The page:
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Charelston SC U.S.A.
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Originally Posted by speed20 View Post
Hey Chris, just saw your video of the Sabena metro rolling left on takeoff. Food for thought here.... I think your comment about maybe letting it roll longer befor rotation may be a big factor. Awhile back, Beech Bonanzas were placarded against taking off with partial flaps. The inboard section of the wing where the flaps are is producing more lift than the outboard wings , thus generating lift at too slow a speed causing the torque to take over and roll left. There were a few fatal Bonanza accidents due to this. So, flaps up on takeoff and go like hell before rotation. Us ed see metros a lot at Chicago Ohare , long flying projectiles!! Keep up,ypur awesome work ! Dennis Hlavacek
Thankyou Dennis. . the flap issue is the hardest one of all. .... .a Metroliner. Pilot says they always use at least 10 degrees on take-off. . . But after 3 failed flight attempts. . . I'm ready to try at least one take off with no flaps.. . . And a longer takeoff roll.

Thankyou for taking the time Sir.
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Old Jul 18, 2014, 07:32 AM
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Near Austin, TX
Joined Dec 2008
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The earler merlin / metros that had a max takeoff weight of 12,500 took off with flaps up. The 14,500, 16,000 and 16,500 lb metros used 1/4 flaps (9 deg.) But that was only to meet a required single engine climb angle. You could also strike the tail if you rotated early with the 16,000+ takeoff weight.
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Old Jul 18, 2014, 03:30 PM
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Charelston SC U.S.A.
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Originally Posted by Parkk View Post
The earler merlin / metros that had a max takeoff weight of 12,500 took off with flaps up. The 14,500, 16,000 and 16,500 lb metros used 1/4 flaps (9 deg.) But that was only to meet a required single engine climb angle. You could also strike the tail if you rotated early with the 16,000+ takeoff weight.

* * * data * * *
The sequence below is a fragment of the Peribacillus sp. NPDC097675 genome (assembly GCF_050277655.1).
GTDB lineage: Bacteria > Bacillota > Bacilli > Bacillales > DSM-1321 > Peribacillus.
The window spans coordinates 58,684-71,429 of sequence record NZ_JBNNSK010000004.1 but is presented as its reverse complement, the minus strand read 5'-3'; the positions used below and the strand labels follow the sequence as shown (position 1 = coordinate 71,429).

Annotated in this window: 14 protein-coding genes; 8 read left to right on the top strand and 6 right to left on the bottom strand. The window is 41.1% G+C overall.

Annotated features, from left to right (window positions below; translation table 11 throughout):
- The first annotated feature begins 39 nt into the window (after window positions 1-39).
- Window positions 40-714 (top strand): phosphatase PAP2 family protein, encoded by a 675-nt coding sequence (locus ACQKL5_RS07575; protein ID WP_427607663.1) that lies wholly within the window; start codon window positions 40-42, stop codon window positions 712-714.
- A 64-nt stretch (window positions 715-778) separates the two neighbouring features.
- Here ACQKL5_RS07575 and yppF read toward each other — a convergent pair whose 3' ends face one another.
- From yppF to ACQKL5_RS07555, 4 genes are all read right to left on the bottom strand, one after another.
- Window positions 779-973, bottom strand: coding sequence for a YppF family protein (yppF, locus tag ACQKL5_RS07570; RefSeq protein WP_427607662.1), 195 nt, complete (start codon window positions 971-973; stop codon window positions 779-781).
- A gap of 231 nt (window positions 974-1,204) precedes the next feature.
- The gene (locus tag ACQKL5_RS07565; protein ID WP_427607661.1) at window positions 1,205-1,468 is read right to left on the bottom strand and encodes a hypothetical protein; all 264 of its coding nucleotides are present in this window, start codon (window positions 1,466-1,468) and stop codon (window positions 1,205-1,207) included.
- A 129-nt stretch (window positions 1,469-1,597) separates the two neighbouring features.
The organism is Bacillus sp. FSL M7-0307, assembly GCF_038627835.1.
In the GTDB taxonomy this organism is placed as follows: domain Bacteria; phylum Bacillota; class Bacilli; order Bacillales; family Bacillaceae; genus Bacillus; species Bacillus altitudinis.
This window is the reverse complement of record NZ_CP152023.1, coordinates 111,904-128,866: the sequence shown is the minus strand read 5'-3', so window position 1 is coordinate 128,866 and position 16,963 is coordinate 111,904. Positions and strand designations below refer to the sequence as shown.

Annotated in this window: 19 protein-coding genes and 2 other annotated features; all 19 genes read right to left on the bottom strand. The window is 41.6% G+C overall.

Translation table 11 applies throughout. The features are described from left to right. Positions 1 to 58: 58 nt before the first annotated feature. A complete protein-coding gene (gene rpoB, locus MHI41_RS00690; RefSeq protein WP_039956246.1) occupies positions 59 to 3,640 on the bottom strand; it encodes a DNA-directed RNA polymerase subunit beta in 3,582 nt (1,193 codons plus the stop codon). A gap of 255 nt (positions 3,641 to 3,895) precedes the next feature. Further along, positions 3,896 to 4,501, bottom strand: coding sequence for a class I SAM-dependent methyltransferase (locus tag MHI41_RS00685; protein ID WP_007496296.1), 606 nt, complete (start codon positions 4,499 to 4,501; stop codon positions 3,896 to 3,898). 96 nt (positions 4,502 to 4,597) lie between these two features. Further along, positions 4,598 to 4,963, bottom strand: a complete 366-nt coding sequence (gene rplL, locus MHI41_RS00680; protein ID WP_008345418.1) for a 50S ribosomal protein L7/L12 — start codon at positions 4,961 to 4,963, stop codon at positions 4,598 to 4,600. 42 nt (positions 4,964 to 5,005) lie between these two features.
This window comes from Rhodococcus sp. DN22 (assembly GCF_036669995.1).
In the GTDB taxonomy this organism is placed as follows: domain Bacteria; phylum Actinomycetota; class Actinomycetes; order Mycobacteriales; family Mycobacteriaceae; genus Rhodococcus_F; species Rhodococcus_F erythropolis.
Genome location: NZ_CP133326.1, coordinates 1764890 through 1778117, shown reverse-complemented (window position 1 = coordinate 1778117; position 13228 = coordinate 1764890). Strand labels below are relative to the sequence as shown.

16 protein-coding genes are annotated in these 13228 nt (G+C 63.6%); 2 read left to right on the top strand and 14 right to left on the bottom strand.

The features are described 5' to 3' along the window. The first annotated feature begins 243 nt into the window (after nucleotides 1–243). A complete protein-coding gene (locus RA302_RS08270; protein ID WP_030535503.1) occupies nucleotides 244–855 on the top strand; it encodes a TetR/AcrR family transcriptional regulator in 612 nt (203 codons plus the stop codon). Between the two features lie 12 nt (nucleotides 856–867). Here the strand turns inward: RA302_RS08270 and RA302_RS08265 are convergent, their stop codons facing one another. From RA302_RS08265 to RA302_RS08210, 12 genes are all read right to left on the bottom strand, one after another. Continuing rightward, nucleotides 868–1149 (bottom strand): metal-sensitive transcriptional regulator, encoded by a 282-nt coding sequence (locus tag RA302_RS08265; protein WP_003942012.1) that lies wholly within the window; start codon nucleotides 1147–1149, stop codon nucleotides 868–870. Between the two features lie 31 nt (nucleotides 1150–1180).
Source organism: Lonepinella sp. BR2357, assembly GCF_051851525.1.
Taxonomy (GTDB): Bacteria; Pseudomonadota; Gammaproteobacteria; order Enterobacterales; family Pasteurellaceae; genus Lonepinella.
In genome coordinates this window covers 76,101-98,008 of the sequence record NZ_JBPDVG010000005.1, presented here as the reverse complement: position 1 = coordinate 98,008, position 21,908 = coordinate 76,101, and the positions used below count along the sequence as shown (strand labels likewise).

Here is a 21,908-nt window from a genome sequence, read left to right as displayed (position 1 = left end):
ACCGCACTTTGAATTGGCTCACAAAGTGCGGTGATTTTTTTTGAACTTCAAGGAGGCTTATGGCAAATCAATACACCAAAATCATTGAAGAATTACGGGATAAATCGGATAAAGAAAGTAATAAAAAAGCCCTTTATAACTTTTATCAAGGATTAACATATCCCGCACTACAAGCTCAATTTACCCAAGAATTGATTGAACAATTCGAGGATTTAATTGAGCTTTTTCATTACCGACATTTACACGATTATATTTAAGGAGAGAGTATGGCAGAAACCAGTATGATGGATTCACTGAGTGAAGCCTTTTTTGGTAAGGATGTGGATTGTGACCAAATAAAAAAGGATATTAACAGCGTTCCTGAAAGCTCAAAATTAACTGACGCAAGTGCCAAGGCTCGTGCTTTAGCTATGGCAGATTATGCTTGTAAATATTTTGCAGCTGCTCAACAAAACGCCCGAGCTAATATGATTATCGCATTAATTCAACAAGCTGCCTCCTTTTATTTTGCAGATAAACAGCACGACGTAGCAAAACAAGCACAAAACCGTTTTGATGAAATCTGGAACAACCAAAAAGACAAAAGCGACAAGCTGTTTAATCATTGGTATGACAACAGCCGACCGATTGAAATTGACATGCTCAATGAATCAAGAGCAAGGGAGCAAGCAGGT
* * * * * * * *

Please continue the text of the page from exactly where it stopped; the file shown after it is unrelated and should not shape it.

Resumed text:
Parkk . . ... . Ethan and I picked a real winner lol.

The smaller Merlin should be easier to fly.
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Old Jul 19, 2014, 07:51 AM
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Originally Posted by demondriver View Post
Parkk . . ... . Ethan and I picked a real winner lol.

The smaller Merlin should be easier to fly.
The full scale Merlin was a little more difficult to fly than the long bodies but a model of the Merlin may fly better. Really been enjoying you guys builds.
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Old Jul 19, 2014, 02:07 PM
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Charelston SC U.S.A.
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Originally Posted by Parkk View Post
The full scale Merlin was a little more difficult to fly than the long bodies but a model of the Merlin may fly better. Really been enjoying you guys builds.
I hope so. . . They are a very good looking class of private-commuter planes.
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Old Jul 31, 2014, 12:49 AM
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Charelston SC U.S.A.
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While waiting for the never-ending shower storms to leave Camden SC I'm using some of that time to do work on the second Metroliner . . Here I'm adding spackle to the outer balsa panel seams.